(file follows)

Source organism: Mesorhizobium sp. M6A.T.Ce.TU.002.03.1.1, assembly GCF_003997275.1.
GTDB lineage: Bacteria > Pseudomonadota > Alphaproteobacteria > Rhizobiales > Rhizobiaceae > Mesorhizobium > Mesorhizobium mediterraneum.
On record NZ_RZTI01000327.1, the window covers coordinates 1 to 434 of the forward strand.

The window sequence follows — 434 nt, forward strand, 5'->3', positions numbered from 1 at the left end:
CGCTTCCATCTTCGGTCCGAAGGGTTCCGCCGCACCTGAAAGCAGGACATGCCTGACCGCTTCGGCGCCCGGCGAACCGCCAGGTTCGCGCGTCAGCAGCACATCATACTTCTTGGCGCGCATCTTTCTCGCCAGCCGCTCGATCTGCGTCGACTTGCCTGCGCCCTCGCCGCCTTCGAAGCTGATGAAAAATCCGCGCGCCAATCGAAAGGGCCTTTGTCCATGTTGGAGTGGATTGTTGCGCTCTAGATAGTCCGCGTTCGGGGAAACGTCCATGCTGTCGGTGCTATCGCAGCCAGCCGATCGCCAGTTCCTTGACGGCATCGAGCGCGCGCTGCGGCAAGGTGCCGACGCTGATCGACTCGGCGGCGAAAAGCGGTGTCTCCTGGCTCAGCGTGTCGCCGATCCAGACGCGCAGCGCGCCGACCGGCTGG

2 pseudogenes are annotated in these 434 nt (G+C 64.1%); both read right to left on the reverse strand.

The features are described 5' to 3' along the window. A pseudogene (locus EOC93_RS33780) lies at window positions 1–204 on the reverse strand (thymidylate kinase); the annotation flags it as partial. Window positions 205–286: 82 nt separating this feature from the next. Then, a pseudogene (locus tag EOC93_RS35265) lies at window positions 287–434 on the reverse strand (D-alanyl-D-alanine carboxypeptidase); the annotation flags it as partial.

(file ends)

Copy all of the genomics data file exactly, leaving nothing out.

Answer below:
Source organism: Mesorhizobium sp. M6A.T.Ce.TU.002.03.1.1, assembly GCF_003997275.1.
GTDB lineage: Bacteria > Pseudomonadota > Alphaproteobacteria > Rhizobiales > Rhizobiaceae > Mesorhizobium > Mesorhizobium mediterraneum.
On record NZ_RZTI01000327.1, the window covers coordinates 1 to 434 of the forward strand.

The window sequence follows — 434 nt, forward strand, 5'->3', positions numbered from 1 at the left end:
CGCTTCCATCTTCGGTCCGAAGGGTTCCGCCGCACCTGAAAGCAGGACATGCCTGACCGCTTCGGCGCCCGGCGAACCGCCAGGTTCGCGCGTCAGCAGCACATCATACTTCTTGGCGCGCATCTTTCTCGCCAGCCGCTCGATCTGCGTCGACTTGCCTGCGCCCTCGCCGCCTTCGAAGCTGATGAAAAATCCGCGCGCCAATCGAAAGGGCCTTTGTCCATGTTGGAGTGGATTGTTGCGCTCTAGATAGTCCGCGTTCGGGGAAACGTCCATGCTGTCGGTGCTATCGCAGCCAGCCGATCGCCAGTTCCTTGACGGCATCGAGCGCGCGCTGCGGCAAGGTGCCGACGCTGATCGACTCGGCGGCGAAAAGCGGTGTCTCCTGGCTCAGCGTGTCGCCGATCCAGACGCGCAGCGCGCCGACCGGCTGG

2 pseudogenes are annotated in these 434 nt (G+C 64.1%); both read right to left on the reverse strand.

The features are described 5' to 3' along the window. A pseudogene (locus EOC93_RS33780) lies at window positions 1–204 on the reverse strand (thymidylate kinase); the annotation flags it as partial. Window positions 205–286: 82 nt separating this feature from the next. Then, a pseudogene (locus tag EOC93_RS35265) lies at window positions 287–434 on the reverse strand (D-alanyl-D-alanine carboxypeptidase); the annotation flags it as partial.